Timon Singh

New Study Reveals European Forests Have Reached 'Carbon Saturation' Point

by , 08/20/13
filed under: Conservation, News

Nature Climate Change, deforestation, Co2, carbon emissions, carbon storage and capture, European forests, carbon saturationPhoto via Shutterstock

A new study from European scientists reveals that European forests are showing signs of reaching a saturation point, and that since 2005, the amount of atmospheric CO2 absorbed by the continent’s trees has been slowing. The paper, which was published in Nature Climate Change, has put the disturbing results down to a declining number of trees and an increase in the number of nature disturbances. While carbon sinks, such as the continent’s forests, have long countered the rise in global CO2 emissions, it is believed that many of Europe’s forests are reaching an age where both their growth and ability to absorb carbon slows down.

Nature Climate Change, deforestation, Co2, carbon emissions, carbon storage and capture, European forests, carbon saturation

Despite the forests recovering from excessive logging, the evidence supported theories that there was a “persistent carbon sink,” which is projected to continue for decades. However, the research team believes that three points support the idea that Europe’s tree stands was nearing a saturation point.

“First, the stem volume increment rate (of individual trees) is decreasing and thus the sink is curbing after decades of increase,” the report stated. “Second, land use is intensifying, thereby leading to deforestation and associated carbon losses. Third, natural disturbances (eg wildfires) are increasing and, as a consequence, so are the emissions of CO2.”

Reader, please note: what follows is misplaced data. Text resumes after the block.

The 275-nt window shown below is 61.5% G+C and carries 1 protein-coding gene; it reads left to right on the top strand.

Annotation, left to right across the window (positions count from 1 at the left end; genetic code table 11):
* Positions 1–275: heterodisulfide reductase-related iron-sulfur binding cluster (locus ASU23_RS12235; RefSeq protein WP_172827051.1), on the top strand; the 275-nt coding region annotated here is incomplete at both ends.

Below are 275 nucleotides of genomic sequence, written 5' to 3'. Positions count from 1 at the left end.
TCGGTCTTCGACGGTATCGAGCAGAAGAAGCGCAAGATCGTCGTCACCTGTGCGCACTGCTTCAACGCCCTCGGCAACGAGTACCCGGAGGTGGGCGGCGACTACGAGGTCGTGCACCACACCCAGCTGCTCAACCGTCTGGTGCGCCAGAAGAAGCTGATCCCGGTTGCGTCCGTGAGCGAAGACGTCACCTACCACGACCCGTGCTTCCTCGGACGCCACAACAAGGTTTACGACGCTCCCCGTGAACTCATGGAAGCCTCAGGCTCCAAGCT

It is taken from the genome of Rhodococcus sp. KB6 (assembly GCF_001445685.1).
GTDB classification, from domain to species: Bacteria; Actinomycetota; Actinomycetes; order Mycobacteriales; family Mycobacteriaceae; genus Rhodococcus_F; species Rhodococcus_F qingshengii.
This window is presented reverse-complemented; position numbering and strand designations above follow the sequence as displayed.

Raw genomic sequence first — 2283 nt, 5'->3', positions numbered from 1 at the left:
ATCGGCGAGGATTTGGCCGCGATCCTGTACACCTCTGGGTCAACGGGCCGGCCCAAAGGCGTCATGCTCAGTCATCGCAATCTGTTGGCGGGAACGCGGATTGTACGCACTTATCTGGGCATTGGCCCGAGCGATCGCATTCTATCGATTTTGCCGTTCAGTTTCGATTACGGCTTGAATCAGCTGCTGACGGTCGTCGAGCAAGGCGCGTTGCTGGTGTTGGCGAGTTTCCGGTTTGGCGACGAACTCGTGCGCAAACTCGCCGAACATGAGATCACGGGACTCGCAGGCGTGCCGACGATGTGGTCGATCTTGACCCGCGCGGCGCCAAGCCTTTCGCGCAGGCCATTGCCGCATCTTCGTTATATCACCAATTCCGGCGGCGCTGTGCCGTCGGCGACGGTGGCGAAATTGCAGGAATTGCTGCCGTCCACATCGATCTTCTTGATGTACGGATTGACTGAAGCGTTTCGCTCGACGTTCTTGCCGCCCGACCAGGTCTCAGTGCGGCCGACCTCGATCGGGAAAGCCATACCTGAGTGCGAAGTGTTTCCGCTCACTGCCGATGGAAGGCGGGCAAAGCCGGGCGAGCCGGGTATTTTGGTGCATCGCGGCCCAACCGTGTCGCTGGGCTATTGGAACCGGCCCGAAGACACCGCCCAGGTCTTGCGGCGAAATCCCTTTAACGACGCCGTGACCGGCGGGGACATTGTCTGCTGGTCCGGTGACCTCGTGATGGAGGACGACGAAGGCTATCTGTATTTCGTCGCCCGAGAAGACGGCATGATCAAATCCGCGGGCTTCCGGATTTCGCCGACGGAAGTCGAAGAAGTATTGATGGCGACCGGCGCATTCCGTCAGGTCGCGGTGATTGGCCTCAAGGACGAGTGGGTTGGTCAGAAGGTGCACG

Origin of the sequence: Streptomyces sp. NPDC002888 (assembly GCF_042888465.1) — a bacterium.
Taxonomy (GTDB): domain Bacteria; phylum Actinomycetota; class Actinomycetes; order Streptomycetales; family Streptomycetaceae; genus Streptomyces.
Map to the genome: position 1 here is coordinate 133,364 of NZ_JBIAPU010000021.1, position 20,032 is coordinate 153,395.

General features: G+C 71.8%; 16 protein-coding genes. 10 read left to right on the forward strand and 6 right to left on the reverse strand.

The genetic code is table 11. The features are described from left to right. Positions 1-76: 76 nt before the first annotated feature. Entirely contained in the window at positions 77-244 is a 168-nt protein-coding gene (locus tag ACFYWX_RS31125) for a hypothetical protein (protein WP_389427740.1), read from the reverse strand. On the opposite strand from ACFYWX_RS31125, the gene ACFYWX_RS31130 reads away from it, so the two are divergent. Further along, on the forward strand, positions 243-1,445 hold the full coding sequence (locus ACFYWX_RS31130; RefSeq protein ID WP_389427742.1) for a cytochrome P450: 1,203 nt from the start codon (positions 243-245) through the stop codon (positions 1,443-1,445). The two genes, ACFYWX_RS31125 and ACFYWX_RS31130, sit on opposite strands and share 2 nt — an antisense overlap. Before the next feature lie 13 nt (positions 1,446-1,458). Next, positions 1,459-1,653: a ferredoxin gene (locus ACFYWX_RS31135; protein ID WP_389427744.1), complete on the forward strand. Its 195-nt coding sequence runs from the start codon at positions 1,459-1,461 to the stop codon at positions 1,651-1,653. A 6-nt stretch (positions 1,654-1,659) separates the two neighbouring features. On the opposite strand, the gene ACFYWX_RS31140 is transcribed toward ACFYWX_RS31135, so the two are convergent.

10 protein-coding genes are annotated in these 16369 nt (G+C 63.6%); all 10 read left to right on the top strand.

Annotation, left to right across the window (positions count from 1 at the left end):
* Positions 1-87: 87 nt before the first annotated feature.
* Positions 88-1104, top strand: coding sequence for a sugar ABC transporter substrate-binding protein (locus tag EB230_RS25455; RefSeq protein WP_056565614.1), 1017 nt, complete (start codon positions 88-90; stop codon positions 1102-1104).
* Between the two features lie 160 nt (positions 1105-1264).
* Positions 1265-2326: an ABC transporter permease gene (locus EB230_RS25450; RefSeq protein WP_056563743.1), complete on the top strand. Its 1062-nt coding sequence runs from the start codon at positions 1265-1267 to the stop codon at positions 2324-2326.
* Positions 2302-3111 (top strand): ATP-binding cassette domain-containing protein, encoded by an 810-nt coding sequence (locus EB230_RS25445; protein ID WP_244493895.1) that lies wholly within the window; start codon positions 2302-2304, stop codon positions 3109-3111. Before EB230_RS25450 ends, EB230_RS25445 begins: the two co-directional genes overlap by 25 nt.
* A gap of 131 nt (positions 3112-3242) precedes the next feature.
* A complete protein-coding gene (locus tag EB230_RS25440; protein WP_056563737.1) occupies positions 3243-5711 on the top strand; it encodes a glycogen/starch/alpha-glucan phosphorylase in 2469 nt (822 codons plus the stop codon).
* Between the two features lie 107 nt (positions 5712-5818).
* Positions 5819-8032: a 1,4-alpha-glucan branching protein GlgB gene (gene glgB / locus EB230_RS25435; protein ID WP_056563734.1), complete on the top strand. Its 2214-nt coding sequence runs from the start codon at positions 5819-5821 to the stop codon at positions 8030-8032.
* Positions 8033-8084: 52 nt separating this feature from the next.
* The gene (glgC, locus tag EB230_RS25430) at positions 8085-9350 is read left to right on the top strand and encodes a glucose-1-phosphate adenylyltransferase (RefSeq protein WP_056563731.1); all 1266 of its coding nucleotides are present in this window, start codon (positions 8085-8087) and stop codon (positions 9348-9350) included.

Carbon sinks refer to the capacity of key components in the cycle — such as the soil, oceans, rock and fossil fuels — to store carbon, preventing it from reentering the carbon cycle. But since the Industrial Revolution, the increase in emissions has led to humans ‘modifying’ the cycle. Now, instead of being locked in the geosphere, large amounts of carbon is being released into the atmosphere. Even though trees cover 50 percent of the continent’s landmass, they only absorb 10 percent of the carbon emissions, and that isn’t enough.

“These forests have now reached 70-80 years old and are starting a phase in the life of a tree where the growth rate starts to come down,” said Dr. Nabuurs. “It is time to concentrate more on continuous wood production again and rejuvenate forests again, so then you have growing forests and a continuous flow of wood products.

+ Nature Climate Change

via BBC News

Images: European Environment Agency (EEA) and treesftf

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1 Comment

  1. Dan Rezaiekhaligh August 27, 2013 at 10:09 am

    And I thought there was a recent study that says trees grow faster the older they are.

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